design by Michael Brown


click to enlargeThe name of the boat is "Willow". Designing it all started a year ago, when I turned 49 years old. With no boat to take sailing in the Winter, I needed to buy or build one. Having only a 4 cylinder pick-up for towing, the boat had to be light enough for that size truck. This made the choice between building and buying a lot easier. Building a light boat that is big enough to sleep on and sail around to different areas in would be the best. I also wanted it have draft of less than 2 feet, so that it would be easy to launch. All this made the decision for me. Designing it was something I learned to do in 1985, so it was about time I used this education. Other than the designs I had to draw for school, I hadn’t yet used what I know.

click to enlargeWhat I came up with was a 20' long, 7.5' wide boat with about 2000 lbs. maximum weight that I could tow a long distance. I did a small drawing so that I could do all the calculations on the rough design. This was also how I got the look I wanted the boat to have. It turned out to have all the right numbers and the shape that I was looking for. So I started doing the line drawings, and the table of offsets. This all took about two weeks of working at night to complete. Of course this was the line drawing only, no sail plan, no construction plan, and no plan for the house or cabin. I did know what I wanted the boat to look like, so I didn’t need a plan for that.

click to enlargeThe design is a modified dory, v-bottom, full keel, with an enlarged transom. The house has 48" of headroom, and is 8' long and 5' at the widest. The sail plan is under sized for the length of the boat. With everything being made of wood, I felt right at home building all of it.

click to enlargeThe biggest challenge was deciding on the thickness and type of plywood and wood to use. The weight of the plywood was more important than thickness. Reducing the thickness from 1/2" to 3/8" doesn’t seem like a lot of weight being saved with one sheet, but it is if you add the weight savings from 10 sheets. I didn’t need the hardness of white oak for the frames. I needed a wood that was soft, easy to work with, and still was close to the weight of oak, so I chose yellow pine. For cost reasons, I decided to use AC ext. plywood over marine grade.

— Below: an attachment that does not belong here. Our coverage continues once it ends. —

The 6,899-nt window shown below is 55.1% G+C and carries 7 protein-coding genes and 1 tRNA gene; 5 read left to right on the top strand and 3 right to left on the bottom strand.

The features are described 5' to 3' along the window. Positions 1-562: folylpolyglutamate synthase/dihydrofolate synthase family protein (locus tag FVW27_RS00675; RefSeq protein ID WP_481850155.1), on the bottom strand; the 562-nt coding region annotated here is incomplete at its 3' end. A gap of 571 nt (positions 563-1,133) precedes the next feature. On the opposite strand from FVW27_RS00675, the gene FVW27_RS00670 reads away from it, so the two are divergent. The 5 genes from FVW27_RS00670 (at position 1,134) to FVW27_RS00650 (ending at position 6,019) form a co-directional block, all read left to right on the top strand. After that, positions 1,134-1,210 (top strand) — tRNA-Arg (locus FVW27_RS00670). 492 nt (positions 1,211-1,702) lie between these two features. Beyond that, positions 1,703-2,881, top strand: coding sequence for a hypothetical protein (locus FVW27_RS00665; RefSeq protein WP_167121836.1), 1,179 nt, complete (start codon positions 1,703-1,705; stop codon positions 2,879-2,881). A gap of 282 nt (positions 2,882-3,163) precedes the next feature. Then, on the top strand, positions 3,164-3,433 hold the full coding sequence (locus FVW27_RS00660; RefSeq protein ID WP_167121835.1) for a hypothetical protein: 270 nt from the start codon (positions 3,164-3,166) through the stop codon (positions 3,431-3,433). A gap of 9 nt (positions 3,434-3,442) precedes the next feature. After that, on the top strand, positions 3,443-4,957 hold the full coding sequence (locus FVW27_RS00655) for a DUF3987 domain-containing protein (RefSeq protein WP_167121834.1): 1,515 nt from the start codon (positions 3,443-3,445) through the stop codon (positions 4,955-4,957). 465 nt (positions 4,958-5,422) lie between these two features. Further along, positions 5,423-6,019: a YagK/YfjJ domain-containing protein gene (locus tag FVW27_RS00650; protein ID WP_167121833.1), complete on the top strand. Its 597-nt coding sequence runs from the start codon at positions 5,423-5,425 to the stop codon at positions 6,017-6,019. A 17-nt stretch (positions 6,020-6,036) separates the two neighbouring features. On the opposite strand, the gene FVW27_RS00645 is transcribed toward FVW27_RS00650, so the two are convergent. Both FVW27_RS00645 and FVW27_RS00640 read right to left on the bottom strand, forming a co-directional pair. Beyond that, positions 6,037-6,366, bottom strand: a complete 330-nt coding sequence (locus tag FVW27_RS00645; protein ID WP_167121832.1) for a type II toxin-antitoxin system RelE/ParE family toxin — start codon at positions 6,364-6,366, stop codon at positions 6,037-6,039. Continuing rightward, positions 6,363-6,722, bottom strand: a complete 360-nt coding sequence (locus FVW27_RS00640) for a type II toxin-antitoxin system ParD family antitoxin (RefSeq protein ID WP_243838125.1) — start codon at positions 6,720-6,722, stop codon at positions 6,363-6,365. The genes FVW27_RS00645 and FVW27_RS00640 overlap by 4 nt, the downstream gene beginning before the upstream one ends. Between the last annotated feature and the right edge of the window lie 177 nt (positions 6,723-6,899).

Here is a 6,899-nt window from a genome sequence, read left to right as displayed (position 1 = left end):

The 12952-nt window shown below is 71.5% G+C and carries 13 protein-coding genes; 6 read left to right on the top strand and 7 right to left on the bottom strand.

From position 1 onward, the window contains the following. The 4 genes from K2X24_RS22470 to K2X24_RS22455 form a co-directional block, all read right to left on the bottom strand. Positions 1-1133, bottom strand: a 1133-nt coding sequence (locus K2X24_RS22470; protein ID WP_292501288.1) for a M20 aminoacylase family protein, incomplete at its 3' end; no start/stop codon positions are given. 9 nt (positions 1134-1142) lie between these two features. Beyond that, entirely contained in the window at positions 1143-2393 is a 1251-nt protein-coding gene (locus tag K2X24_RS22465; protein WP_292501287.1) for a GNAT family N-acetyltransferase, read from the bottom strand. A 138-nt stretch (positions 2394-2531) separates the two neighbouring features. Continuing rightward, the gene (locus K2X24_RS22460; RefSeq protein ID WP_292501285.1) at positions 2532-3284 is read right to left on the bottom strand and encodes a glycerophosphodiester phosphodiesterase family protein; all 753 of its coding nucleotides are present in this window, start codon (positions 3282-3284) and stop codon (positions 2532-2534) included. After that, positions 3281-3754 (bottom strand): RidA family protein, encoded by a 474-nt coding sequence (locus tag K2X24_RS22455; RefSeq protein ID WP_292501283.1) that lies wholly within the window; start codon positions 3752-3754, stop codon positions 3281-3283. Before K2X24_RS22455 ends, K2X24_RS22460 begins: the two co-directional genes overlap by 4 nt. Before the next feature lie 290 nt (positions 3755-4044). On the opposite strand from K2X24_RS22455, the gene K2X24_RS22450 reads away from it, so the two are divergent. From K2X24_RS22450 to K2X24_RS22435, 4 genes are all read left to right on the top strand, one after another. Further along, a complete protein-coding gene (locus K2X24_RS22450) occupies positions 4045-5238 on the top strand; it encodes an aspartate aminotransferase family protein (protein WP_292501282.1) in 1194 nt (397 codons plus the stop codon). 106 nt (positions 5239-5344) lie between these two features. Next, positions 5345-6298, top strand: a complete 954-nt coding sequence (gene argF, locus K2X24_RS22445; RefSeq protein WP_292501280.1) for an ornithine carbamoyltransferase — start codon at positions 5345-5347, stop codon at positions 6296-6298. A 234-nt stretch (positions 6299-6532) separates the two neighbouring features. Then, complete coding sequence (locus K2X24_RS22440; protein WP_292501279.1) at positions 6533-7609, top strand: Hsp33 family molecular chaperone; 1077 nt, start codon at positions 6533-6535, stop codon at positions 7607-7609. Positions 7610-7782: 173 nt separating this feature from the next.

click to enlargeOnce I decided on the plywood size , I could loft the boat full size, which was done in only two nights of work. It wasn’t warm at that time of the year either. After the lofting was done, it was time to build the frames for the hull. The hull was built upside down with the keel laminated on. It turned out to be light enough for me to turn the hull right side up by myself. That should tell you how light the boat was at this point.

click to enlargeThis is the point at which I had no more plans to work from. All the rest of the boat came from what I wanted it to look like. This is not as hard as it may seem, if you know how to construct the rest. I have the line drawings with the table of offsets on it, if anyone wants to build this boat. The cost for the drawings is only $15.00. You can build the hull, and then make the rest of the boat look the way you want.

Michael Brown